The U.S. Citizen and Immigration Service, a department within Homeland Security, recently announced that effective March 4th, it will accept provisional unlawful waiver applications submitted by the illegal alien parents, children and spouses of United States citizens. Read the USCIS announcement here.
Boiled down into layman’s terms, prior to the new regulation an illegal alien who is the immediate relative of a citizen had to apply for a visa from the United States consulate office in his home country or, alternatively, mail it to a relative in his home country who would submit it to the consular office.
Once the application was processed, the illegal alien would be scheduled for an interview at the consular office. That meant he would have to leave the U.S. to be interviewed. If it was determined that the alien had been living in the U.S. illegally—either because the alien admitted it or because he showed up on a DHS security database as being illegal—he would be found inadmissible back into the U.S. for a period ranging from 3 to 10 years.
The alien would then have to apply for a waiver of ineligibility and wait for the waiver to be approved or denied in his home country. If the waiver were denied, the alien would have to either remain in his native country or sneak back into the U.S. illegally.
Under the new provision, the illegal alien still has to file the visa application in the consular office at home. But as soon as the application is filed, he can apply for the waiver without leaving the U.S. If the waiver is granted, he can go home for the interview and return to the U.S. immediately and legally. If the waiver is denied, he would abandon his visa application and could remain the U. S. illegally.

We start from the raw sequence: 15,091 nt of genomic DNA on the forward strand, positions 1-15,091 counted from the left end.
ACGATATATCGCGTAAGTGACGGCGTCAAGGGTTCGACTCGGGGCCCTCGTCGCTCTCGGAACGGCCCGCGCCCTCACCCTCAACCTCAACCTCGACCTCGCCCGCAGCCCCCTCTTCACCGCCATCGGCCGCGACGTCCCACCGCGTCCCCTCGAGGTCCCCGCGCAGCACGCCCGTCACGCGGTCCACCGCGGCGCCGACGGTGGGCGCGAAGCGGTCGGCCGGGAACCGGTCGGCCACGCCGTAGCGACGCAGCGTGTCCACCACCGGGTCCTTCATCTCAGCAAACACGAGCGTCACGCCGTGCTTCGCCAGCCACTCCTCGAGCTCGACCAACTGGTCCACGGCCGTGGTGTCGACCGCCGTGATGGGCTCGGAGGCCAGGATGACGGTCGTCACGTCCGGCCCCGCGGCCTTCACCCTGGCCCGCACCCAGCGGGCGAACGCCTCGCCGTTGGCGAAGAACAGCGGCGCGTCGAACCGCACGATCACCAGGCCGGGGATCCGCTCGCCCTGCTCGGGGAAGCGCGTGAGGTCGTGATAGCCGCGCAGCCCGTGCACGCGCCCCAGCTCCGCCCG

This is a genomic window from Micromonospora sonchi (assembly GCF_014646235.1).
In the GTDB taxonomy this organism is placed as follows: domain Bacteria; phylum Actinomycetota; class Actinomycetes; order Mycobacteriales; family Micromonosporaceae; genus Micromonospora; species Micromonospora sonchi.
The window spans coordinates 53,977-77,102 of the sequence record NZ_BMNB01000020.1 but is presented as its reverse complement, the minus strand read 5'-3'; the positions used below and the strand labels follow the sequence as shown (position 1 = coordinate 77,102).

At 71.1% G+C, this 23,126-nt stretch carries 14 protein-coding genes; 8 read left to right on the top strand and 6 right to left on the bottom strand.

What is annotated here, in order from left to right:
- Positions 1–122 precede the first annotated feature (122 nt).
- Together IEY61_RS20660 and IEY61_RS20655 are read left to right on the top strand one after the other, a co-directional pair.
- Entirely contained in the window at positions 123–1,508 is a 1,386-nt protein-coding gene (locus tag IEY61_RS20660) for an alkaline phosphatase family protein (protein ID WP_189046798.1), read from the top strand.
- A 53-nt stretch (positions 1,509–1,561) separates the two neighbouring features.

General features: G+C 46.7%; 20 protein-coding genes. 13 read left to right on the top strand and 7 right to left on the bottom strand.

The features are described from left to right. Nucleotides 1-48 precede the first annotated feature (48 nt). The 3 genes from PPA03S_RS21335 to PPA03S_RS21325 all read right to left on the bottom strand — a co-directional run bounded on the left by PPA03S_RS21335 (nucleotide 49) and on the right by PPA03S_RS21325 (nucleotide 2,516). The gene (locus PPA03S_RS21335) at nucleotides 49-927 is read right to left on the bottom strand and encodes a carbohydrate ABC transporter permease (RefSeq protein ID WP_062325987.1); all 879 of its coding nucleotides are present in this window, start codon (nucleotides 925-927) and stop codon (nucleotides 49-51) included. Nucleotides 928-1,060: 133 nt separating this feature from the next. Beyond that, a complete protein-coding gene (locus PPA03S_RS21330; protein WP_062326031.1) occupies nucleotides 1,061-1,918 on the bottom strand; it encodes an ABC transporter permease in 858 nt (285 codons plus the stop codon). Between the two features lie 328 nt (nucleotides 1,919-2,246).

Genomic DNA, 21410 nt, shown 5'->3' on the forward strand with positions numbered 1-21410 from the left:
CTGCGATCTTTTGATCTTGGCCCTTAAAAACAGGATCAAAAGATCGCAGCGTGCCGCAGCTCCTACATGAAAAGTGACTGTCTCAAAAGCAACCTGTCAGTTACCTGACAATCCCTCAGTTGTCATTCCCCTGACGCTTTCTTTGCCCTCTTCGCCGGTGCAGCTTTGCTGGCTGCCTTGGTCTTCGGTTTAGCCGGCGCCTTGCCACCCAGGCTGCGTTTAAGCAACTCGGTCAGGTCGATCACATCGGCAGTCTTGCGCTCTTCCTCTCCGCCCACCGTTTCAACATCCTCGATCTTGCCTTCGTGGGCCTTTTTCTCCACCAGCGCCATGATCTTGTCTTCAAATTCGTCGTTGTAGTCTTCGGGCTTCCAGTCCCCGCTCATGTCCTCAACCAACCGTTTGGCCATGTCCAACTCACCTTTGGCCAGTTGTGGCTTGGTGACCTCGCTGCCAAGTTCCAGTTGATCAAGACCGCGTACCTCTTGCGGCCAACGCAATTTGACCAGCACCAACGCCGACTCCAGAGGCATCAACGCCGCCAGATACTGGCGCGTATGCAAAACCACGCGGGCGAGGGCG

According to USCIS Director Alejandro Mayorkas, “The law is designed to avoid extreme hardship to US citizens, which is precisely what this rule achieves…The change will have a significant impact on American families by greatly reducing the time family members are separated from those they rely upon.”
Allegedly, applicants must prove that their absence from their citizen spouse or parent represents a family hardship. Those guidelines are vague but would likely be lenient thereby allowing almost everyone to qualify.
Visa waivers don’t increase the existing illegal alien population. But the new DHS guidelines supersede the 1996 Immigration and Nationality Act’s provision that established the conditions under which an alien can qualify for a waiver.